iSerial                 0 
      bNumConfigurations      1
      Configuration Descriptor:
        bLength                 9
        bDescriptorType         2
        wTotalLength           34
        bNumInterfaces          1
        bConfigurationValue     1
        iConfiguration          0 
        bmAttributes         0x80
          (Bus Powered)
        MaxPower               30mA
        Interface Descriptor:
          bLength                 9
          bDescriptorType         4
          bInterfaceNumber        0
          bAlternateSetting       0
          bNumEndpoints           1
          bInterfaceClass         3 Human Interface Device
          bInterfaceSubClass      1 Boot Interface Subclass
          bInterfaceProtocol      1 Keyboard
          iInterface              0 
            HID Device Descriptor:
              bLength                 9
              bDescriptorType        33
              bcdHID               1.11
              bCountryCode            0 Not supported
              bNumDescriptors         1
              bDescriptorType        34 Report
              wDescriptorLength      71
             Report Descriptors: 
               ** UNAVAILABLE **
          Endpoint Descriptor:
            bLength                 7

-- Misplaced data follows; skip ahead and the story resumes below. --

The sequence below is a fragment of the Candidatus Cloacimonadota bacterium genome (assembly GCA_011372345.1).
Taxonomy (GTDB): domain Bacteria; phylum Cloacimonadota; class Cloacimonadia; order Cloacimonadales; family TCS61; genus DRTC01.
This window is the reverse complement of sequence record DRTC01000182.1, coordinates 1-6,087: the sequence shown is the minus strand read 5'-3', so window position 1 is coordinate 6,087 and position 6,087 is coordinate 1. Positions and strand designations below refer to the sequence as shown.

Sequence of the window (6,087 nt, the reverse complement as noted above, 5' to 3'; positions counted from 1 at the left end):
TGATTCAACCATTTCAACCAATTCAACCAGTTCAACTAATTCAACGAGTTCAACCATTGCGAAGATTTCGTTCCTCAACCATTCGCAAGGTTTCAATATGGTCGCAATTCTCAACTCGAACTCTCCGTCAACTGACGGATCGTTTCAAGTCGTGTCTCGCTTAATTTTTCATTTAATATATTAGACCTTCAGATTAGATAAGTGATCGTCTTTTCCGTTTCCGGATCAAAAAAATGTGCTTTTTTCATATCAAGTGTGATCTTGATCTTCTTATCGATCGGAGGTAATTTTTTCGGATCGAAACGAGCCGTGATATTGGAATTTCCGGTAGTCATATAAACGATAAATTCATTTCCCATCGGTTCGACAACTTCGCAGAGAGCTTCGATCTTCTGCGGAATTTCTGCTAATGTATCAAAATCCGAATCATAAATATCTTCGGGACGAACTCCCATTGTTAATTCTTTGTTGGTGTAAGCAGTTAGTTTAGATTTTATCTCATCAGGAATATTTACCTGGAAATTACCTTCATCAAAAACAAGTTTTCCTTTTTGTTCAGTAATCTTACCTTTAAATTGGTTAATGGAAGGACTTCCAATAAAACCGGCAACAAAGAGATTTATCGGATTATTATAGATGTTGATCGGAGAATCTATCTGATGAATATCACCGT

bDescriptorType         5
            bEndpointAddress     0x81  EP 1 IN
            bmAttributes            3
              Transfer Type            Interrupt
              Synch Type               None
              Usage Type               Data
            wMaxPacketSize     0x0008  1x 8 bytes
            bInterval              10
    

    There’s not a great deal to be seen here. As it tells you right on Yubico’s site, the device presents as a keyboard and it “types” out its key when you press the button, adding another long and complex password to combine with the long and complex password that you’re already using.

    Keep in mind that this device is unable to protect you from keyloggers, some of which are hardware-based. It’s critically important that you are very, very careful about where you’re sticking your Yubikey. Even Yubico cannot protect us from ourselves.


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    Permalink: 20130604.yay.yubico.yubikey

    Thu, 30 May 2013

    Making ixquick your default search engine

    In this writer’s opinion, it is vitally important that we take reasonable measures now to help insure anonymity, lest we create a situation where privacy no longer exists, and the simple want of, becomes suspicious.